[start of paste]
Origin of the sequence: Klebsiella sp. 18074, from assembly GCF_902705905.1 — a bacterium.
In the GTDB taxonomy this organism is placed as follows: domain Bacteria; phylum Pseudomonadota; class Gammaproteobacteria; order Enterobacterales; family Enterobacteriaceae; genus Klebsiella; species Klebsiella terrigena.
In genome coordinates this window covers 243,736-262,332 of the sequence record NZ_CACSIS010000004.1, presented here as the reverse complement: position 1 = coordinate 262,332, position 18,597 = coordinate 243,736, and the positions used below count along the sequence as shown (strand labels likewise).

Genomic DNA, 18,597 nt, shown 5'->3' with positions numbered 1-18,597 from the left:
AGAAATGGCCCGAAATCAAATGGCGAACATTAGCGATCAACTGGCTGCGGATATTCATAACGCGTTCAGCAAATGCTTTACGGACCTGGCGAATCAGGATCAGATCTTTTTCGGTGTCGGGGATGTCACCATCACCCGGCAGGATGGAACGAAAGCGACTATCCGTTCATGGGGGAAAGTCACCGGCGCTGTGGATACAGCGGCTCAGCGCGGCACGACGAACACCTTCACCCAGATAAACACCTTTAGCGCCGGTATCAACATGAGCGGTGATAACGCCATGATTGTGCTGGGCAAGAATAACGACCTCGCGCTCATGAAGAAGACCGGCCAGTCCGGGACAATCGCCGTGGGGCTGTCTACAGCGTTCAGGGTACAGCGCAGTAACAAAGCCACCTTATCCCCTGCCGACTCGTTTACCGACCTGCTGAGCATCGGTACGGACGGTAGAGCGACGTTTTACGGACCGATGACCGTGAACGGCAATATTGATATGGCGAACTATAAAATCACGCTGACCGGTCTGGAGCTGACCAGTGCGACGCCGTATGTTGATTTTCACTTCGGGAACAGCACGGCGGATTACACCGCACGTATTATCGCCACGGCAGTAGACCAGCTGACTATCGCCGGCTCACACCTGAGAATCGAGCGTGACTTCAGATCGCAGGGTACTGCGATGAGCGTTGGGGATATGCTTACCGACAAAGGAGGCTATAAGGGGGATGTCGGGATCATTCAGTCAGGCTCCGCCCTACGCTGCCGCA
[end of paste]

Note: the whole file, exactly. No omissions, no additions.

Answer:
Origin of the sequence: Klebsiella sp. 18074, from assembly GCF_902705905.1 — a bacterium.
In the GTDB taxonomy this organism is placed as follows: domain Bacteria; phylum Pseudomonadota; class Gammaproteobacteria; order Enterobacterales; family Enterobacteriaceae; genus Klebsiella; species Klebsiella terrigena.
In genome coordinates this window covers 243,736-262,332 of the sequence record NZ_CACSIS010000004.1, presented here as the reverse complement: position 1 = coordinate 262,332, position 18,597 = coordinate 243,736, and the positions used below count along the sequence as shown (strand labels likewise).

Genomic DNA, 18,597 nt, shown 5'->3' with positions numbered 1-18,597 from the left:
AGAAATGGCCCGAAATCAAATGGCGAACATTAGCGATCAACTGGCTGCGGATATTCATAACGCGTTCAGCAAATGCTTTACGGACCTGGCGAATCAGGATCAGATCTTTTTCGGTGTCGGGGATGTCACCATCACCCGGCAGGATGGAACGAAAGCGACTATCCGTTCATGGGGGAAAGTCACCGGCGCTGTGGATACAGCGGCTCAGCGCGGCACGACGAACACCTTCACCCAGATAAACACCTTTAGCGCCGGTATCAACATGAGCGGTGATAACGCCATGATTGTGCTGGGCAAGAATAACGACCTCGCGCTCATGAAGAAGACCGGCCAGTCCGGGACAATCGCCGTGGGGCTGTCTACAGCGTTCAGGGTACAGCGCAGTAACAAAGCCACCTTATCCCCTGCCGACTCGTTTACCGACCTGCTGAGCATCGGTACGGACGGTAGAGCGACGTTTTACGGACCGATGACCGTGAACGGCAATATTGATATGGCGAACTATAAAATCACGCTGACCGGTCTGGAGCTGACCAGTGCGACGCCGTATGTTGATTTTCACTTCGGGAACAGCACGGCGGATTACACCGCACGTATTATCGCCACGGCAGTAGACCAGCTGACTATCGCCGGCTCACACCTGAGAATCGAGCGTGACTTCAGATCGCAGGGTACTGCGATGAGCGTTGGGGATATGCTTACCGACAAAGGAGGCTATAAGGGGGATGTCGGGATCATTCAGTCAGGCTCCGCCCTACGCTGCCGCA